1. A cedar box, a diary, a green dress, a scarecrow — examine MacDonald's use of repeated imagery in her exploration of family history. Are her interpretations of memory intended to be naturalistic? How does this square with her use of the spiritual life in this novel? What, for example, does Ambrose 'mean' to Lily and Francis, and why does Pete haunt Kathleen?
2. Examine your sympathies with the family members of this book. Does the author manipulate or confuse the alliances of the reader? How does she handle revelation? Try to define the way in which the narrator relates to the reader. The internal logic of the book is also defined by the ways in which the characters 'decide' to interpret each others' behaviour — are you surprised by the shifts in allegiance throughout the book — where does the force for these changes come from?
3. 'That night, the Virgin Mary tells her what to do.' (p.561) Could you have predicted the course of Mercedes' life? What do you take MacDonald to mean in her use of religion to shape Mercedes, and what do you understand about Mercedes from the ways in which she chooses to respond to events? How closely do the sisters mirror each others' behaviour?
4. 'The knowledge that it is to be a coloured child is most useful in determining its future. First of all, there is now no question of keeping it. Illegitimacy is a terrible but invisible blot, whereas miscegenation cannot be concealed.' (p.393) The book addresses several major themes of conflict in the 20th Century — racial strife and inequality, sexuality, religious oppression and belief, poverty. Is MacDonald successful in her integration of such powerful topics into this intimate family history? What methods does she use to sustain the pace of the narrative throughout the 560-odd pages of the book? Some of the revelations of the character make for uncomfortable reading — is the author consciously trying to alienate the reader, shock them? If so, is she successful, and why do you think she adopted this approach?
5. 'Frances's eyes burst open. She had a dream about Trixie just now.' (p.373) As a plot device, what function does Trixie serve?
6. Frances manifests a particularly brittle variety of humour and resilience. Compare her responses to 'damage' with those of her sisters, mother and father. What do you consider Frances's principal motivations to be, and to what use has the author put these, in her construction of this book? What do you consider the author intends us to understand from her use of illness and affliction in this book?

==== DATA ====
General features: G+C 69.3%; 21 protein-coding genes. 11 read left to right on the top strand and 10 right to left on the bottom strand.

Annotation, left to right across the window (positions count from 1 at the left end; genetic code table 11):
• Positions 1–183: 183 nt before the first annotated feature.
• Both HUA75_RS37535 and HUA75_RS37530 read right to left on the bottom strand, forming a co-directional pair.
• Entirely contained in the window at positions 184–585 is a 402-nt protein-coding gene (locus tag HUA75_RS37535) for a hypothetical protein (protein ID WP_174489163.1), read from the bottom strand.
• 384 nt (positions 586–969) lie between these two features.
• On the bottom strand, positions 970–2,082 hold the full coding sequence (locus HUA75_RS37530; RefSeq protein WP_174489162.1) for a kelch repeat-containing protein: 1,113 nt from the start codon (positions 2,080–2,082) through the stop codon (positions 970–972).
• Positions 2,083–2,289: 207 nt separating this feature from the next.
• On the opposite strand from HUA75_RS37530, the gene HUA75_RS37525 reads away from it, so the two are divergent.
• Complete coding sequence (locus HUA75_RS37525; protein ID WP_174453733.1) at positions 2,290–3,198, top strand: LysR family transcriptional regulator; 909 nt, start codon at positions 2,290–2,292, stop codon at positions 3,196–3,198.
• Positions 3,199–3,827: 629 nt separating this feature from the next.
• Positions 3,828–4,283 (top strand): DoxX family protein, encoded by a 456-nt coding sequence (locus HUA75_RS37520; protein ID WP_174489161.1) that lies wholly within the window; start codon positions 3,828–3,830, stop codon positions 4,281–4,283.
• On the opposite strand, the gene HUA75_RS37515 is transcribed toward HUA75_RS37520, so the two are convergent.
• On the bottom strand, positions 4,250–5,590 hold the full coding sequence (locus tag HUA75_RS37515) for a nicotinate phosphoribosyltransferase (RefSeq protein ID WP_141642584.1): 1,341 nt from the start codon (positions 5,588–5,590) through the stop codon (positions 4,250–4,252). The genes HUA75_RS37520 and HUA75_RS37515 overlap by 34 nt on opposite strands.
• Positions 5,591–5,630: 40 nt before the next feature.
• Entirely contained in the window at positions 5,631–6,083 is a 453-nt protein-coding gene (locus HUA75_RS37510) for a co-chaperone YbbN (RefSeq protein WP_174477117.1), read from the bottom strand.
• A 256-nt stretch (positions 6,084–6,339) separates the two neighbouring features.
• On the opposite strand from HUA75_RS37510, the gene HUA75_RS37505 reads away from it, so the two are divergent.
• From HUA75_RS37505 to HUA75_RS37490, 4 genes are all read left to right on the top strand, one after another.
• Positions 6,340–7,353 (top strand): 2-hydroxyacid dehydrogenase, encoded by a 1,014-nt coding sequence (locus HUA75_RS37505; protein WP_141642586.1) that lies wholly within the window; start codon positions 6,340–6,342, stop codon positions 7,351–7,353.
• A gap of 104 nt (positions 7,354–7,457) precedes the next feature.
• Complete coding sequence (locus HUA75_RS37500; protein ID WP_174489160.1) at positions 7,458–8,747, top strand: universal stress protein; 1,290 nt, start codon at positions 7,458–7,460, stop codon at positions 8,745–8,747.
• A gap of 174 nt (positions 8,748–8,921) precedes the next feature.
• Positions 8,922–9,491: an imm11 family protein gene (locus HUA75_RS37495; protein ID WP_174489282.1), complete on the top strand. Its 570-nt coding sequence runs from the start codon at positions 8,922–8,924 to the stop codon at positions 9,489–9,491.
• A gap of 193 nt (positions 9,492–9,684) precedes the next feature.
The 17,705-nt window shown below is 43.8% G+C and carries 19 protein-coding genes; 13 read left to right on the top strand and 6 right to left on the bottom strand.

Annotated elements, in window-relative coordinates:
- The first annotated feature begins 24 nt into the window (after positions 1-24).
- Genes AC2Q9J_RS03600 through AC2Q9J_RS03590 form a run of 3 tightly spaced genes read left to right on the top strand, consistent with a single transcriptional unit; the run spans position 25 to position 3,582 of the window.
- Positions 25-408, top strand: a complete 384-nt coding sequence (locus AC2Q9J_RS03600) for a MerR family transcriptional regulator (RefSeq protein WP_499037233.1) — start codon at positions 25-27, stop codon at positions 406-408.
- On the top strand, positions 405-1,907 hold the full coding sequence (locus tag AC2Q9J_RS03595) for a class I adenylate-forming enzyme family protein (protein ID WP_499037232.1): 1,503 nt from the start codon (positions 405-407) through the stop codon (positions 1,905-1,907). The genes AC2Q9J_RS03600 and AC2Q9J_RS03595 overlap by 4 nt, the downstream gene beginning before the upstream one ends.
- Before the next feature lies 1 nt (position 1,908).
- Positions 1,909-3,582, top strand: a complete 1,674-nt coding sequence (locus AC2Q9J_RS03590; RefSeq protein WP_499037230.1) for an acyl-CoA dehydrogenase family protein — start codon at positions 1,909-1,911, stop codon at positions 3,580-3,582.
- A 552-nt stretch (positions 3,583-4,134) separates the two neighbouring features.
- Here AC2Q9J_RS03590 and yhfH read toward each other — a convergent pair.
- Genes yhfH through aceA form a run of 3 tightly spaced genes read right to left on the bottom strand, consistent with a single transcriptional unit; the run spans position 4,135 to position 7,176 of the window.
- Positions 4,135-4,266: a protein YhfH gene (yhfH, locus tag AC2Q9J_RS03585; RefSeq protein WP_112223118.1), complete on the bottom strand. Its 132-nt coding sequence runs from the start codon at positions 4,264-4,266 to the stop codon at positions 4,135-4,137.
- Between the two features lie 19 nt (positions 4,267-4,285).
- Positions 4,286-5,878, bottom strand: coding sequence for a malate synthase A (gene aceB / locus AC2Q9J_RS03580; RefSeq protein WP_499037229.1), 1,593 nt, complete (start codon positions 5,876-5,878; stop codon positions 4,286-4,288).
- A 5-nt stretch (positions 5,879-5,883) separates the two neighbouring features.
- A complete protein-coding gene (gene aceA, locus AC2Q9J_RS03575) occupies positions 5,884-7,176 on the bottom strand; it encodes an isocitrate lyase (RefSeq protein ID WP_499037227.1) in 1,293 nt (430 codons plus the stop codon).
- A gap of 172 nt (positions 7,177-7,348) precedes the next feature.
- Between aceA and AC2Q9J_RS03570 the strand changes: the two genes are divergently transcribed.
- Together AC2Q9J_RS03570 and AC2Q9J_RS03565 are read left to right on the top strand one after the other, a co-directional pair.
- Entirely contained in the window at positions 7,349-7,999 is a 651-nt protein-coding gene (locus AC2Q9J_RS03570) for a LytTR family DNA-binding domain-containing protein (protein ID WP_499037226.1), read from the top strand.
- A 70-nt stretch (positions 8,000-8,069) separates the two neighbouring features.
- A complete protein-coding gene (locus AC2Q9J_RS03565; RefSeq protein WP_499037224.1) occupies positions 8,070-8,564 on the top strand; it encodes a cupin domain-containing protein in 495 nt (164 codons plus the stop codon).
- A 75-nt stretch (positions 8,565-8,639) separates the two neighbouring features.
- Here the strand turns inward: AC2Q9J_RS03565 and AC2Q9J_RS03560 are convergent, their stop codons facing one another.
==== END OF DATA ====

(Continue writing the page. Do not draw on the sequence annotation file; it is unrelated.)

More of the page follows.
7. How do you interpret the 'visions' and 'intuition' of the sisters towards each other? What do you consider MacDonald is interested in exploring by this added dimension to the story? Do you think our understanding of the personal histories is intended to change our perception of the 'public' record of War history in Fall On Your Knees? Which characters constitute the most obvious links between the private and public?
8. 'The cave mind has entered into a creative collaboration with the voluntary mind, and soon the two of them will cocoon memory in a spinning wealth of dreams and yarns and fingerpaintings.' (p.151) Memory and its reinvention are central to the sisters' survival techniques in the book; how does the structure of the book assist in our understanding of this?
9. Do the histories, for example, of prohibition, or the miners strikes, serve as functional plot devices or as a metaphor?
10. How precisely imagined is this book? How important is this in the revelation of plot? Consider the book in relation to linear time. How much is this book about Kathleen's history, and how does our understanding of the circumstances of her life reflect on our reading of other characters?
11. Compare the symbolism of this book with the magic realism of Rushdie or Márquez. How does your understanding of 'magic realism' inform your reading of this work, if at all?
12. Consider the roles of Mrs. and Ralph Luvovitz, Leo Taylor, Theresa, Hector and Adelaide, and what light their interior life sheds on that of the Pipers. How does Frances compare with Theresa? Attempt to describe the relationship between the two. Which characters do you consider to be least successful in the story?
13. What do you take the meaning of the title of the book to be? How do the chapter headings, along with the quotes and passages that preface each section of the book serve to enhance your reading?
14. 'Frances has recently revealed a natural talent in the kitchen. She cooks and cooks. Roasts and curries, stews and casseroles. It's mystifying. Frances is like one of those strange persons who awake one morning and play the complete works of Bach with never a lesson.' (p.429) Discuss the roles of books, clothes, music and food in Fall On Your Knees. How many central themes are explored using these symbols?
15. Do you think that the 'real' aspects of the novel — MacDonald's powerful evocation of the trenches, for example — change the way in which we view the fictional lives she explores? Does the juxtaposition of 'known' history give more weight to the author's intent?